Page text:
3 Tips for Directing Actors

As someone who has worked on both sides of the camera, I’ve tried out technique after technique to connect with actors. Here is a list of 3 jumping-off points to ensure a good relationship with your cast and, ultimately, the best performances in the long-run.

1. Get to Know Them- You have to trust each other

One of the things about working with actors is that there are few true blanket truths about actors. At its core, getting to be good at directing actors is about being able to tailor your approach to their specific needs, to achieve the specific needs of your film. The way to do this is to get to know them— have a readthrough a couple weeks before the shoot and schedule a couple rehearsals with all your major actors. By making this effort early on, you will start to develop a sense of how they work, where their strengths and weaknesses are, and when and if they will need validation (or focus). On the converse, the more time you spend with them, the more you can convey to them about your vision for the project, and the closer they can get to fulfilling it. It’s a win-win!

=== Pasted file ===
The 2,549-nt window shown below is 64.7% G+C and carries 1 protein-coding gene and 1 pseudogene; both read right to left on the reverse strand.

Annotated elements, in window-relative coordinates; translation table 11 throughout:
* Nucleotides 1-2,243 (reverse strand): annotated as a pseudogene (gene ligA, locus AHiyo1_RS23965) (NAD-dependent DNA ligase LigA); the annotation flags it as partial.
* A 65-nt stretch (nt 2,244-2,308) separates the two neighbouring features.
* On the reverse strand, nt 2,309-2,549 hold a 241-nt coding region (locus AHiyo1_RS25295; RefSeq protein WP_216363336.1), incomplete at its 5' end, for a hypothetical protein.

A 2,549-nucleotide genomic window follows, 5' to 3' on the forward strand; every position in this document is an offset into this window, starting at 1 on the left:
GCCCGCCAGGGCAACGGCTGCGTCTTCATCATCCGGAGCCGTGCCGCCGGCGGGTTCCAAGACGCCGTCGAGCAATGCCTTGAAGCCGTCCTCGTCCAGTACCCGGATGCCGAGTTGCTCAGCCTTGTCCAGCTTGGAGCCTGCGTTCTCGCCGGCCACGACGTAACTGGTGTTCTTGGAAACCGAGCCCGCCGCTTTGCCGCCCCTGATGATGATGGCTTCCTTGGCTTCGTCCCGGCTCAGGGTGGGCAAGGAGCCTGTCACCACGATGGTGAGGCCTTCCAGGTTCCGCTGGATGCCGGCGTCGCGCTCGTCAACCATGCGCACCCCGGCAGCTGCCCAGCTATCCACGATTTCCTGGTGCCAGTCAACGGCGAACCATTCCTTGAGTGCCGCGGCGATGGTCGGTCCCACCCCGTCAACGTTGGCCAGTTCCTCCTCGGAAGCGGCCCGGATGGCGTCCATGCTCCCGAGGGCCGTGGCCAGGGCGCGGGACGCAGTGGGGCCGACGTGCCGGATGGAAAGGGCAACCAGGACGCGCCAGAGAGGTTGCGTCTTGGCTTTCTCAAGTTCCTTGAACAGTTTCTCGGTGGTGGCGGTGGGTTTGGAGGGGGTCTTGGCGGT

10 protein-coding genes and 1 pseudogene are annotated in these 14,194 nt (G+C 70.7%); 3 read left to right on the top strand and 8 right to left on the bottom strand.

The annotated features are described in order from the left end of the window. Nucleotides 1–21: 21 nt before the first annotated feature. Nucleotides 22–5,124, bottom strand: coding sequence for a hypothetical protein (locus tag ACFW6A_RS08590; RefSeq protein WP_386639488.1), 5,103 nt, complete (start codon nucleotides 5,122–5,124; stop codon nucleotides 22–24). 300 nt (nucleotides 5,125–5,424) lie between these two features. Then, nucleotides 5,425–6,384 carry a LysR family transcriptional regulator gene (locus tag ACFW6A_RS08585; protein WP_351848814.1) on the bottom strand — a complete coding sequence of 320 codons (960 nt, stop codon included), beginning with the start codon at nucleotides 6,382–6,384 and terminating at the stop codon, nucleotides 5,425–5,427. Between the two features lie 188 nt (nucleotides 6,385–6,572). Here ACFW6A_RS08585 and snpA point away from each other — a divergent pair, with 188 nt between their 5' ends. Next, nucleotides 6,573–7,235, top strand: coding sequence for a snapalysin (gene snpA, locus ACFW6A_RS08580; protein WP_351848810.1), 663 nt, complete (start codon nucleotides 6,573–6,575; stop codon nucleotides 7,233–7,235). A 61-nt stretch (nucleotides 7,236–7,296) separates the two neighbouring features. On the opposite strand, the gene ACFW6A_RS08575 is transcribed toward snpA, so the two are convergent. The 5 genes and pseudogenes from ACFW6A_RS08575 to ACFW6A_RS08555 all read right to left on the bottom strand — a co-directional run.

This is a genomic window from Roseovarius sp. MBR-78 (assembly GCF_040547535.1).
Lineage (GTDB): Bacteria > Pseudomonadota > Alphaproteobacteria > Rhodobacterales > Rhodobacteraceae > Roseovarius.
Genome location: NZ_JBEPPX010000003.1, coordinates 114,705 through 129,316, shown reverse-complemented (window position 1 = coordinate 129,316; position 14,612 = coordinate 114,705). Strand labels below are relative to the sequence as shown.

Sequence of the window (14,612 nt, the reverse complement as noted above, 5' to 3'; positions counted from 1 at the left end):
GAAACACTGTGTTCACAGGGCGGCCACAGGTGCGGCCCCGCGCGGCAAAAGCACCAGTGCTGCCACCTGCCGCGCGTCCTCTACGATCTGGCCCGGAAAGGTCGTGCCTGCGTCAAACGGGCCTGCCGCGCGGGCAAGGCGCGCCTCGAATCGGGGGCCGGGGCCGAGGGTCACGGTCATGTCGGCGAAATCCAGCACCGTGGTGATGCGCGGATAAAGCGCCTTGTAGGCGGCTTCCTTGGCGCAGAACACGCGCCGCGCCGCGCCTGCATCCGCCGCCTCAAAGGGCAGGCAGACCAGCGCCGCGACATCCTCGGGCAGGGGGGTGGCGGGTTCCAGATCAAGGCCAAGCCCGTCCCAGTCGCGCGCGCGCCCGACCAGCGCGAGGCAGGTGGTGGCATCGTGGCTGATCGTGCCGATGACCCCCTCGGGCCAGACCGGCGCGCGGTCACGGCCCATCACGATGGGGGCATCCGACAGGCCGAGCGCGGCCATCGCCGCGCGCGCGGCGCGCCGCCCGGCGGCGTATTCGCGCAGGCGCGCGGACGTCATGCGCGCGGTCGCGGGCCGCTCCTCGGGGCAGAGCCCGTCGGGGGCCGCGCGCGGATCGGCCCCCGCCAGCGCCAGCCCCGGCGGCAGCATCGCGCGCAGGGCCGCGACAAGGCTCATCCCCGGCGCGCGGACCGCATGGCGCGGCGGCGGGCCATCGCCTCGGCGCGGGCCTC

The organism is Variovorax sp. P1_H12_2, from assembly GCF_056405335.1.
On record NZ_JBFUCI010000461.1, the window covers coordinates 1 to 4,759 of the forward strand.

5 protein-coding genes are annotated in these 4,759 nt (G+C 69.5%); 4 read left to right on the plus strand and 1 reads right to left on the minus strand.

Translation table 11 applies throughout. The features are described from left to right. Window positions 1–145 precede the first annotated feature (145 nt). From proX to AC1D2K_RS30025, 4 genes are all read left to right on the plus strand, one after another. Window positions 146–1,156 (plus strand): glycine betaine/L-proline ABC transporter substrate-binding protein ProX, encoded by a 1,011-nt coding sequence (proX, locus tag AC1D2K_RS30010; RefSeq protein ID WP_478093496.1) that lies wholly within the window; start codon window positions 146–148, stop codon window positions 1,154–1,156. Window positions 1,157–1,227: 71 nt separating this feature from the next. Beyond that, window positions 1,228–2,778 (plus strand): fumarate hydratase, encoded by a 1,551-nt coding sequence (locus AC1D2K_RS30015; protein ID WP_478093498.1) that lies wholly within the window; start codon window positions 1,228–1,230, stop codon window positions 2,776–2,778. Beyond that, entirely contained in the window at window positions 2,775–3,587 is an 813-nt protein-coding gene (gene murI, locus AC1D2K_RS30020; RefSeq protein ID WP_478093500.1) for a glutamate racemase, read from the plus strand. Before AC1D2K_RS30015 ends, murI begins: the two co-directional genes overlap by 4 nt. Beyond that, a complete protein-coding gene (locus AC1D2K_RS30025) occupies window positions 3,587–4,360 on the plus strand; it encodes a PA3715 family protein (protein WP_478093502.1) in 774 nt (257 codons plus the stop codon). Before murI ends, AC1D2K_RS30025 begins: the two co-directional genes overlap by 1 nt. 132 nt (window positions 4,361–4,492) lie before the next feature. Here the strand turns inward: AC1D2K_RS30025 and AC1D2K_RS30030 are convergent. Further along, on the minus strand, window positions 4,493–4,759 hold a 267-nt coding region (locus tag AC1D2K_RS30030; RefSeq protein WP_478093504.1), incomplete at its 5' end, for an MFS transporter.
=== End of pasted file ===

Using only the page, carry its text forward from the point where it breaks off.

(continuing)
2. Make Sure They’re Warm(ed Up)

This is really a twofer- making sure your actors (and crew, for that matter!) are safe and comfortable on-set, and making sure they are warmed-up/prepared on the day of shooting. That isn’t necessarily bottomless danishes at the craft services table, but generally some type of food or coffee is a must on a long shoot day. In addition, make sure your actors have some space to prepare and warm up that is distinct from the set. Arriving on location and getting ready silently behind the camera while a take is going on will result in nervous energy from your talent.

3. Don’t Lie to Them about a Take

Unless you are an Oscar-winning actor yourself, don’t lie to them after you finish
a take you don’t feel hot about, because they can tell. Odds are, if you’re even on the brink of saying it, you already have with your body language. And to tell them that it “went great! We’re just gonna get it again for coverage” when all your vibes are saying “God why can’t he/she get it!” breeds a mistrust in your relationship and puts your actor down a rabbit-hole of self-judgment from which a good performance is almost impossible. Instead, be honest and try asking them where they feel they’re disconnecting from the text or the action. Take a second to work through it with them. Tell them to breathe (which works a lot better if you’ve already done step 1 and your actor trusts you and sees your “critique” as a tool with which to better the work), and help them reconnect to the intention.

By Ken Lumb


Leave a Reply

Your email address will not be published.